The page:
what is the nature of knowledge?

Epistemology has dealt with this questions throughout the history of philosophy. From Plato we have asked ourselves how do we know what we know? Philosophers from Hume to Descartes have given us different answers to these questions. Science now proposes a different path to finding what is true. A model based reality in which we can make sense of the Universe. 

My current work reflects on these questions from a scientific perspective. I create an imaginary  universe inspired by mathematician John Horton Conway's game of life and novelist Jorge Luis Borges' short story, Library of Babel, 


Borges describes a universe (library) composed of hexagonal chambers which contains all possible writable books in all possible languages. Humans (librarians) live on trying to make sense of such a place

Universe of Babel 2016

Librarians form philosophical movements, cults (religions) filled with superstition, conjectures and hypothesis about the library. They made ocasional discoveries and tried to interpret them i.e

   "Five hundred years ago, the chief of an upper hexagon (2) came upon a book as confusing as the others, but which had nearly two pages of homogeneous lines. He showed his find to a wandering decoder who told him the lines were written in Portuguese"

Borges gives a detailed account of the library's structure

Render by Alex warren

Render by Alex warren

"The universe (which others call the Library) is composed of an indefinite and perhaps infinite number of hexagonal galleries, with vast air shafts between, surrounded by very low railings. From any of the hexagons one can see, interminably, the upper and lower floors. The distribution of the galleries is invariable. Twenty shelves, five long shelves per side, cover all the sides except two ..."

Detailed view of Universe of Babel, hexagons representing the library's galleries

Detailed view of Universe of Babel, hexagons representing the library's galleries


There are five shelves for each of the hexagon's walls; each shelf contains thirty-five books of uniform format; each book is of four hundred and ten pages; each page, of forty lines, each line, of some eighty letters which are black in color. There are also letters on the spine of each book; these letters do not indicate or prefigure what the pages will say...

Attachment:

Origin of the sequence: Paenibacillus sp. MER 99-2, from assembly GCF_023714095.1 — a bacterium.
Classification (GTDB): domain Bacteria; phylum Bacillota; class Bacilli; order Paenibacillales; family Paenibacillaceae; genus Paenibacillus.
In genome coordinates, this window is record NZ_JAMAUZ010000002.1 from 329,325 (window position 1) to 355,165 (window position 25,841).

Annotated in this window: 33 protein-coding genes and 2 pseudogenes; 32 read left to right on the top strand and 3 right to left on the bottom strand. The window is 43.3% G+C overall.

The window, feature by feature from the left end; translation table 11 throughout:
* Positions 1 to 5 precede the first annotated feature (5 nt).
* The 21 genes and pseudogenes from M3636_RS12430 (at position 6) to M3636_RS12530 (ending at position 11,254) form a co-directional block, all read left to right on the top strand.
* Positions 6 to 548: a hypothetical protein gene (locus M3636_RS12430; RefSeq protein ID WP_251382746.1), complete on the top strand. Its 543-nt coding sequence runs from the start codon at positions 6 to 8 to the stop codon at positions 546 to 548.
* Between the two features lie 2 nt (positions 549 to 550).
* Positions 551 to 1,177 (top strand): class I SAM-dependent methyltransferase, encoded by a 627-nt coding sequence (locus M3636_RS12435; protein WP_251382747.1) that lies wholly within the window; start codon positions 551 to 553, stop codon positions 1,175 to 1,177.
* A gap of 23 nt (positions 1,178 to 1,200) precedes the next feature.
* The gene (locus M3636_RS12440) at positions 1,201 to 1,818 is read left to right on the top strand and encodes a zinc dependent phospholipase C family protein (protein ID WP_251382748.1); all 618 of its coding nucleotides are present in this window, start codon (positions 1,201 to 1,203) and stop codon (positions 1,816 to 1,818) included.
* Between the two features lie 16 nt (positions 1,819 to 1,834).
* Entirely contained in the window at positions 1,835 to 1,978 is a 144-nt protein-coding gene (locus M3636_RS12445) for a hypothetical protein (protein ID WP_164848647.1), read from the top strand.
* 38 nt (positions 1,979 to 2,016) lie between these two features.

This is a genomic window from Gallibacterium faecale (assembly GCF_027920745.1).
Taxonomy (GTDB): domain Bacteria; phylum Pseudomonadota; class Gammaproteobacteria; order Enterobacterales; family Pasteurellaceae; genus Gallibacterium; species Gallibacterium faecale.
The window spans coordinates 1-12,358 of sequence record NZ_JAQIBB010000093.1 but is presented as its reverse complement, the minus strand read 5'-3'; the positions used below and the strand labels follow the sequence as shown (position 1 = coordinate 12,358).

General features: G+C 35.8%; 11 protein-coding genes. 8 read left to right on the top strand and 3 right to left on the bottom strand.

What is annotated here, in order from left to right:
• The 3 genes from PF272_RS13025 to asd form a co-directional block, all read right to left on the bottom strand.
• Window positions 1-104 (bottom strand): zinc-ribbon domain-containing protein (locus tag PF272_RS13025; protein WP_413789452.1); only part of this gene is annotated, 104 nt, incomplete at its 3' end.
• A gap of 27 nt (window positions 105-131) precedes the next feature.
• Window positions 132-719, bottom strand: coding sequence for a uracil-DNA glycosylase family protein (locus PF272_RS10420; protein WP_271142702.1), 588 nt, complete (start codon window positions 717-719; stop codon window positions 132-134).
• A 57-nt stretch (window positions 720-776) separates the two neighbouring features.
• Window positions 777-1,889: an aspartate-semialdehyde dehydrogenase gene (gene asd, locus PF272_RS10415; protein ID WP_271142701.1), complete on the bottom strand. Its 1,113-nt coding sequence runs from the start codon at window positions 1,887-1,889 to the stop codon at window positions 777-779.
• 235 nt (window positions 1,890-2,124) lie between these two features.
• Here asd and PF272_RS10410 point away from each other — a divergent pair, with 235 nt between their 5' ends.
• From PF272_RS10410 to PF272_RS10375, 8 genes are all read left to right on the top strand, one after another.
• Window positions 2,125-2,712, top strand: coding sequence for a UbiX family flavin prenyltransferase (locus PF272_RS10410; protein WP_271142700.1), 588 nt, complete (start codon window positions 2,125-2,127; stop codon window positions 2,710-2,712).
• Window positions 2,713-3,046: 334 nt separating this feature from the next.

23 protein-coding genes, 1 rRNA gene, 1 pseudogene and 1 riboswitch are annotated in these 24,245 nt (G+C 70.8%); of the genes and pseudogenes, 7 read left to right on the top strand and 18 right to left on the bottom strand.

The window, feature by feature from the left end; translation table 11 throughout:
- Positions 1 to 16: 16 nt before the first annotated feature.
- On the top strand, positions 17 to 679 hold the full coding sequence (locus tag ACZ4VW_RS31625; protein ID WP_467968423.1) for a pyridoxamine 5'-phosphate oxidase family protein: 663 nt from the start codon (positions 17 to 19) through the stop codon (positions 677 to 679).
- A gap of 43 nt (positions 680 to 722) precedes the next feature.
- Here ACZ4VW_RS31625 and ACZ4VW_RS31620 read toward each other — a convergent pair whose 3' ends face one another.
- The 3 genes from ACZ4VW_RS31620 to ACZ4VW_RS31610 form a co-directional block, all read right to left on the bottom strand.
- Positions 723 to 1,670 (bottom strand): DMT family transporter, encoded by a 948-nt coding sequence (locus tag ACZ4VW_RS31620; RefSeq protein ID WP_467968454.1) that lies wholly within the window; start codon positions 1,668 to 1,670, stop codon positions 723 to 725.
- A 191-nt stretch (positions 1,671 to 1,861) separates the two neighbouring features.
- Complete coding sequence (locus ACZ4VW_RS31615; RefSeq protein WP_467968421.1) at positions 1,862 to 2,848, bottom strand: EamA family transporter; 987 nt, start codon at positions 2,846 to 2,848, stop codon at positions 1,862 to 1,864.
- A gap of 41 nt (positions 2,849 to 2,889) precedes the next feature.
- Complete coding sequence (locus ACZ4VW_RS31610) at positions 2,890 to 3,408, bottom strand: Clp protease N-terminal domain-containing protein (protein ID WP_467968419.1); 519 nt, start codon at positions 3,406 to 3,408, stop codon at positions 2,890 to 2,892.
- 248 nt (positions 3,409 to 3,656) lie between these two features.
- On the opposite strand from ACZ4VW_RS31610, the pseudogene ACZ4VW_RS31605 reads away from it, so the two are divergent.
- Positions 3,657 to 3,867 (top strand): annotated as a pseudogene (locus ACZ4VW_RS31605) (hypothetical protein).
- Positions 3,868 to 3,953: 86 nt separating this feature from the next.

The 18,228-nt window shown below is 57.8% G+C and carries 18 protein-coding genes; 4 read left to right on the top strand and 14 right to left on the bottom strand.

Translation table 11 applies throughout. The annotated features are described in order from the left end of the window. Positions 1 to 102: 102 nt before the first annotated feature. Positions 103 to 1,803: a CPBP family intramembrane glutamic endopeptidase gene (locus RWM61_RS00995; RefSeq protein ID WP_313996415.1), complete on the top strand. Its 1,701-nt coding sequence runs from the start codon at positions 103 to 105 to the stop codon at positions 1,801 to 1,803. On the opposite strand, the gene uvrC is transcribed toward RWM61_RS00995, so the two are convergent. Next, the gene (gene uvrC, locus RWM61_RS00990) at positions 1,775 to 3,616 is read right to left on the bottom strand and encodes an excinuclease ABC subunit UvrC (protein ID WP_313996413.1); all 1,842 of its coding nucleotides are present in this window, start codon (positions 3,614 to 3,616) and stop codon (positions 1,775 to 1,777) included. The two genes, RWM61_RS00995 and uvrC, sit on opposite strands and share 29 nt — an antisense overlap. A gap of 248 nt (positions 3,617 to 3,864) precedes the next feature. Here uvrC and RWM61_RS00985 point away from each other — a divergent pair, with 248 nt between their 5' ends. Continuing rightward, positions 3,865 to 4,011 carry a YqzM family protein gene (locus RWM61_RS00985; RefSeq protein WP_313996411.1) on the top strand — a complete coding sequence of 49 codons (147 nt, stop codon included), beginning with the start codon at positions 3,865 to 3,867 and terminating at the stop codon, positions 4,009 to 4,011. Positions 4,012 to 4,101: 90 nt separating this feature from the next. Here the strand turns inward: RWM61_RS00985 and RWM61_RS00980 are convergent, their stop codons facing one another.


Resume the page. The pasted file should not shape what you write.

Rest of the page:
The universe of the Game of Life is an infinite two-dimensional orthogonal grid of square cells, each of which is in one of two possible states, alive or dead, or "populated" or "unpopulated" (the difference may seem minor, except when viewing it as an early model of human/urban behavior simulation or how one views a blank space on a grid). Every cell interacts with its eight neighbours, which are the cells that are horizontally, vertically, or diagonally adjacent. At each step in time, the following transitions occur:

  1. Any live cell with fewer than two live neighbours dies, as if caused by under-population.

  2. Any live cell with two or three live neighbours lives on to the next generation.

  3. Any live cell with more than three live neighbours dies, as if by over-population.

  4. Any dead cell with exactly three live neighbours becomes a live cell, as if by reproduction.

The initial pattern constitutes the seed of the system. The first generation is created by applying the above rules simultaneously to every cell in the seed—births and deaths occur simultaneously, and the discrete moment at which this happens is sometimes called a tick (in other words, each generation is a pure function of the preceding one). The rules continue to be applied repeatedly to create further generations.


My work merges this two imaginary universes, Borges' and Conway's. Both worlds make fascinating points about the nature of knowledge, our search for truth and the models we build to make sense of what we observe. The colored hexagons are arranged based on a simple rule, just like Conway's game of life. In this case I am not telling you what the rule is but not knowing the rule does not meand we could not still build a model based reality that explains this Universe of Bavel based on entities and system of entities that are apparently present.

Systems or constellations of entities also apparently emerge, drawing vertical lines of Triples, diagonals of Doubles, diagonals and clusters of Singles among others. Off course both the entities and systems only exist on the mind of the observer, the reality is that black hexagons answer to only one simple rule, still we can create a model based reality around "entities" and "systems" with physics rules that agree with observation and make accurate predictions.